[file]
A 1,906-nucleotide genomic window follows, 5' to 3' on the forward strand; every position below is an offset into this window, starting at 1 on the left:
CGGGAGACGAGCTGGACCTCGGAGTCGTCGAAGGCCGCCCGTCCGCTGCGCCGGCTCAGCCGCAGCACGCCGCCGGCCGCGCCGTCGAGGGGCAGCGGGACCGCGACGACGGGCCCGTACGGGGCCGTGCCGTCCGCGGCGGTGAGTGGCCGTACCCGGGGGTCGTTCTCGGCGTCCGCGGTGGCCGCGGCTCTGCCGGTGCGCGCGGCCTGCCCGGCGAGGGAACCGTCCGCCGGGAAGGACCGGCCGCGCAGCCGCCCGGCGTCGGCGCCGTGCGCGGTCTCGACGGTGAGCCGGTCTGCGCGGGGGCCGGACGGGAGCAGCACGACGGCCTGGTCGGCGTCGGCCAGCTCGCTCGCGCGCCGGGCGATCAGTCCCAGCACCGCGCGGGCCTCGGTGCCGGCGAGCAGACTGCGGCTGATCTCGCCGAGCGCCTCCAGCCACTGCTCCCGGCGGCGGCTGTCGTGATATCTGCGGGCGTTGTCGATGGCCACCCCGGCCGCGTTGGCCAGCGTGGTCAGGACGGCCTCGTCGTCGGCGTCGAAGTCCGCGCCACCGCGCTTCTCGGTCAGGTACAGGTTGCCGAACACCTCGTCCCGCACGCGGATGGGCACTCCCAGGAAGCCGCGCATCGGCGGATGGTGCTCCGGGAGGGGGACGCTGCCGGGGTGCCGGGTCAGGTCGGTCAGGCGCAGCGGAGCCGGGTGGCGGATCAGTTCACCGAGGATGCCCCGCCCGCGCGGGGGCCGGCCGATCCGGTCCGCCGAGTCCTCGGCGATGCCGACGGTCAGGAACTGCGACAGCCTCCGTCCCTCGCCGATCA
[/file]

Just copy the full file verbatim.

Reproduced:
A 1,906-nucleotide genomic window follows, 5' to 3' on the forward strand; every position below is an offset into this window, starting at 1 on the left:
CGGGAGACGAGCTGGACCTCGGAGTCGTCGAAGGCCGCCCGTCCGCTGCGCCGGCTCAGCCGCAGCACGCCGCCGGCCGCGCCGTCGAGGGGCAGCGGGACCGCGACGACGGGCCCGTACGGGGCCGTGCCGTCCGCGGCGGTGAGTGGCCGTACCCGGGGGTCGTTCTCGGCGTCCGCGGTGGCCGCGGCTCTGCCGGTGCGCGCGGCCTGCCCGGCGAGGGAACCGTCCGCCGGGAAGGACCGGCCGCGCAGCCGCCCGGCGTCGGCGCCGTGCGCGGTCTCGACGGTGAGCCGGTCTGCGCGGGGGCCGGACGGGAGCAGCACGACGGCCTGGTCGGCGTCGGCCAGCTCGCTCGCGCGCCGGGCGATCAGTCCCAGCACCGCGCGGGCCTCGGTGCCGGCGAGCAGACTGCGGCTGATCTCGCCGAGCGCCTCCAGCCACTGCTCCCGGCGGCGGCTGTCGTGATATCTGCGGGCGTTGTCGATGGCCACCCCGGCCGCGTTGGCCAGCGTGGTCAGGACGGCCTCGTCGTCGGCGTCGAAGTCCGCGCCACCGCGCTTCTCGGTCAGGTACAGGTTGCCGAACACCTCGTCCCGCACGCGGATGGGCACTCCCAGGAAGCCGCGCATCGGCGGATGGTGCTCCGGGAGGGGGACGCTGCCGGGGTGCCGGGTCAGGTCGGTCAGGCGCAGCGGAGCCGGGTGGCGGATCAGTTCACCGAGGATGCCCCGCCCGCGCGGGGGCCGGCCGATCCGGTCCGCCGAGTCCTCGGCGATGCCGACGGTCAGGAACTGCGACAGCCTCCGTCCCTCGCCGATCA